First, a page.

Tag Archives: Writing

Helpful Things That Aren’t Writing | House Blog

There are times when I find it difficult to write. Sometimes I’ll sit in front of the computer with the best of intentions, but the words don’t come and the page remains blank. Yes, I want to be writing – I desperately want to create – but I feel stuck. Usually it’s because I’m stressed or finding it difficult to think, or trying not to focus on the other things I should be doing instead (i.e. cleaning).

So when the words won’t come, I try to think of other things I can do that will help push my ideas in a forward direction, instead of letting them swirl in an eternal vortex of hesitation. Such as…

Outlining. I never used to be big on outlining. I would sometimes know specific scenes and maybe how I wanted a story to end, but I always got there organically. Sometimes I even wrote out of order, having to find ways to cobble scenes together coherently. But when I’m having trouble writing I find that jotting down a rough outline of how I want the scene to look will help me. This especially helps with stress-brain, as now I know what I’m looking for and working towards. [This probably counts as writing, but it’s still different than actually writing the story.]

Creating Avatars. My visualizing isn’t always the best, so sometimes I’ll go online and create an avatar so that I have a quick reference to what a character looks like. What was their eye colour? Hair colour? Skin colour? Just look at this photo and you’ll know. And you don’t have to stop at avatars – create or find reference photos for places or buildings, too.

Reading a Great Book. When I was in high school I had two friends who were writing stories and they inspired me so much that I wanted to write one of my own. To this day, I can easily get inspired just by reading something amazing. It makes me want to create something just as wonderful. [Note: I can also sometimes be inspired by a book I find not-so-amazing, as it inspires me to write a story that doesn’t have all those things that bothered me in it.]

Reading or Watching Something Similar. If I’m having trouble slipping back into the world I’ve created, I’ll sometimes find something that’s similar in genre/character/tone, to help ease me into the world. It’s not always a book – it can be a television show or movie or graphic novel. Usually I go back to the thing that inspired me in the beginning. Whether it’s a musical that brought about a short story or a television show that I’ve spun into a series, taking another look can help me re-discover my original inspiration.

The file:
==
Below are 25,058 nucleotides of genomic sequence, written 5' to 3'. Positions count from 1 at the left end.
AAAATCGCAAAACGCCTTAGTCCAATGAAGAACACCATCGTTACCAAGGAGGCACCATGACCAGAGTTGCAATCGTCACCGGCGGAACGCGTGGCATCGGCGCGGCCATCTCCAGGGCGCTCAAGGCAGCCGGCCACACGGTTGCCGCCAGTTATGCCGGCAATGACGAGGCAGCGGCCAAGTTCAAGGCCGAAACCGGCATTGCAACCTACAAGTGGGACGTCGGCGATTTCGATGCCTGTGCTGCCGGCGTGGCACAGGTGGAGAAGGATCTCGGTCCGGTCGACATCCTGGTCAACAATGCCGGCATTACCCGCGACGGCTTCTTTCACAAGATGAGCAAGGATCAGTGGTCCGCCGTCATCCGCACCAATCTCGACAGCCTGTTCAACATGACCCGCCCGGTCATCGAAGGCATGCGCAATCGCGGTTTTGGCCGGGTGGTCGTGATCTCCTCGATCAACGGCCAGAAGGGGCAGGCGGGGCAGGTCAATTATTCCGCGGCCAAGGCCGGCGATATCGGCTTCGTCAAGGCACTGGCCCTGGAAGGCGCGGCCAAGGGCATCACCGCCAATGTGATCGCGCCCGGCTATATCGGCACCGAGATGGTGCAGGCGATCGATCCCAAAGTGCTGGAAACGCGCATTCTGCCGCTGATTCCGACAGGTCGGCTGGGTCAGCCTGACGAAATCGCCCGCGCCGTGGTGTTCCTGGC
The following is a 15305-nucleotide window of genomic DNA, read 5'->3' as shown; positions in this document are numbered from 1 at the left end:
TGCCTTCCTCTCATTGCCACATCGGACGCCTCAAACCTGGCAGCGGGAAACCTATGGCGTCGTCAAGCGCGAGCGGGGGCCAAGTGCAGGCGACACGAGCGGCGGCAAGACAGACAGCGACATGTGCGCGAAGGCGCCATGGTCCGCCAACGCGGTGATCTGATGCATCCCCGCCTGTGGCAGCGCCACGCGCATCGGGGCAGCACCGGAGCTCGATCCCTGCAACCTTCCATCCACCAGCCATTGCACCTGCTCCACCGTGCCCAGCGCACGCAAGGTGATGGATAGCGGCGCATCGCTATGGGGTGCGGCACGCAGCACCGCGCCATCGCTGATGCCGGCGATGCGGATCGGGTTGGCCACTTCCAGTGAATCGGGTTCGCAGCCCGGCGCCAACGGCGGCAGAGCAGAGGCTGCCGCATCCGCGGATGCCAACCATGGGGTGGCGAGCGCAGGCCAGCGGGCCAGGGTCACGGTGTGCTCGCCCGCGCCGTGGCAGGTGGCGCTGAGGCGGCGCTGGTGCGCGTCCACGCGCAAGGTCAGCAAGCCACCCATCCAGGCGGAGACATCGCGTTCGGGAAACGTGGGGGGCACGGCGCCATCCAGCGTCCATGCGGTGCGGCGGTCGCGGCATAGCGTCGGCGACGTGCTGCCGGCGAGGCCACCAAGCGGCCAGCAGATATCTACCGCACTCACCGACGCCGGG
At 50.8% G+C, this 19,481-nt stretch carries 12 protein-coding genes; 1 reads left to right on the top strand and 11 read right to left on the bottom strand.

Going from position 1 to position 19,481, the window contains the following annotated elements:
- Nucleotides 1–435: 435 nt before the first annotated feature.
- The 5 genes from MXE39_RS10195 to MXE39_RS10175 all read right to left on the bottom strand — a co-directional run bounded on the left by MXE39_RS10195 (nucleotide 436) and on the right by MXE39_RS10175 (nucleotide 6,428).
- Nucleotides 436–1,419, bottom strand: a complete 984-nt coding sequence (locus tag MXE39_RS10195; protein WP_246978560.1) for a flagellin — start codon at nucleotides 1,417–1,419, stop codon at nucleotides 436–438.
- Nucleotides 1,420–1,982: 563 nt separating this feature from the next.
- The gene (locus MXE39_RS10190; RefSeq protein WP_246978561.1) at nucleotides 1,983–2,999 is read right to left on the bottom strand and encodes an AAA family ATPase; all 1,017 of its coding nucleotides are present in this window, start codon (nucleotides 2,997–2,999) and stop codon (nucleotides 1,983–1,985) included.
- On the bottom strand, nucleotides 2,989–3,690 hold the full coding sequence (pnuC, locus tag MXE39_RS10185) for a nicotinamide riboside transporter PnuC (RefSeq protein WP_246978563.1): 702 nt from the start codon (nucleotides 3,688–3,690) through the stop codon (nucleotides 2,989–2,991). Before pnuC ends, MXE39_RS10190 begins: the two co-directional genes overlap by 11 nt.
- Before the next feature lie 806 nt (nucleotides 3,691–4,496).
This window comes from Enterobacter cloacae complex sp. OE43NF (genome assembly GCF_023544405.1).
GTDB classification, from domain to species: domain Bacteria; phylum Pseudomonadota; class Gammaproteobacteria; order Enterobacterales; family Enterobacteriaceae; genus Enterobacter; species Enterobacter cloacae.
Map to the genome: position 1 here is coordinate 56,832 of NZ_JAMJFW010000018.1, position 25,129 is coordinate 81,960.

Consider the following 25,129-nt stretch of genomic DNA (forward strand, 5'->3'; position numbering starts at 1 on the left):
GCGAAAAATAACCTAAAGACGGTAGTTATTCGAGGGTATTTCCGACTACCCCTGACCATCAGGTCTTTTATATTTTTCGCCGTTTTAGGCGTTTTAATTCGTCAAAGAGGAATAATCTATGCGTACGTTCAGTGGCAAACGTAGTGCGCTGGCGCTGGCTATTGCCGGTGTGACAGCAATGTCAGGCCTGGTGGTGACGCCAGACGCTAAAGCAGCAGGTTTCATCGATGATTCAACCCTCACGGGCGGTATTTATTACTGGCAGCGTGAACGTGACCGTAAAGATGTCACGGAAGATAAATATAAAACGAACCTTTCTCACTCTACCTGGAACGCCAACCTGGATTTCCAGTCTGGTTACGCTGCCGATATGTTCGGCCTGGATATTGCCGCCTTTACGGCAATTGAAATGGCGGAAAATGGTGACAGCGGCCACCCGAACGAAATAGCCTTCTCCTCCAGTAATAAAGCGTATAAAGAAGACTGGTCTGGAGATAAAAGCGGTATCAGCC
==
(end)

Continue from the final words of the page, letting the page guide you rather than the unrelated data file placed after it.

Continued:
What are some of your favourite helpful non-writing activities?

New Year’s Resolutions (For Writers) | House Blog

I resolve to finish at least one project I start.  (I have twelve months ahead of me, which should be more than enough time to get a working draft done of something. And although I may leave a hundred unfinished projects in my wake, I will finish that one thing.  …Unless it gets too hard, then I’ll switch projects to something else that I’m sure to finish. But I’ll definitely finish that project.)  (Probably.)

I resolve to never be without a pen.  (I will continue to buy more pens than I could ever possibly need, and to be very particular about which pens I buy because some are definitely better than others and ink consistency matters very much.)

I resolve to continue buying books even though I have piles of unread books around my home.  (I’d resolve to stop doing that, but it would probably be broken within minutes.)

I resolve to review more books.  (Considering how often I read reviews to get an idea of what a book’s like, I should be writing more of them.) Continue reading New Year’s Resolutions (For Writers) | House Blog

Gettin’ in the Mood (for Writing)

I find it easiest to write when I’m inspired or when I’m bored. If I’ve thought of a really cool/interesting scene, then I have to write it as soon as possible or I risk forgetting about it. If I’m bored, then my brain goes into thought-overdrive and comes up with a bunch of scenes and ideas, and since I have nothing better to do, I might as well write them down.

But what about when I’m not inspired or bored? What about when I need to write something, but the words just aren’t coming? How do I make myself write? What’s my secret?

Most of the time: music. Continue reading Gettin’ in the Mood (for Writing)

KENNETH TAM the final Sci-Fi author!

Whitecoat: The Champions of 1940Kenneth Tam, a name familiar to all fans of science-fiction in Canada and known as the first guest ever to appear at Sci-Fi on the Rock returns for the landmark 10th year and is the final contributor to the Sci-Fi from the Rock 2016 collection!

Tam brings with him a prologue to Whitecoat, the first novel in his Champions series.

Since 1881, Britain, Canada and the United States have been colonizing another planet. Now it’s 1940, and tensions between the world’s Empires are mounting because the English-speaking nations enjoy exclusive control over a uniquely powerful resource: genetically-enhanced humans known as ‘Champions’. Lady Alex Smith is the newest Champion, and her best friend Stephanie Shylock has joined the British Army so they can work together. Along with Sergeant Mike Strong, a veteran soldier with a colorful reputation, these two must follow in the footsteps of their famous parents, and save the world… perhaps both worlds. For more, visit Championsof1940.com

Kenneth Tam (born 1984 in St. John’s, Newfoundland) is a Canadian science-fiction author. His best-known works include The Equations Novels and the Defense Command series. He is the son of fellow Canadian author Jacqui Tam. He is a graduate student at Wilfrid Laurier University, in Waterloo, Ontario. Kenneth has been an author guest at the Polaris Science Fiction Convention for six consecutive years, and a guest at the Sci-Fi on the Rock convention for its first three years.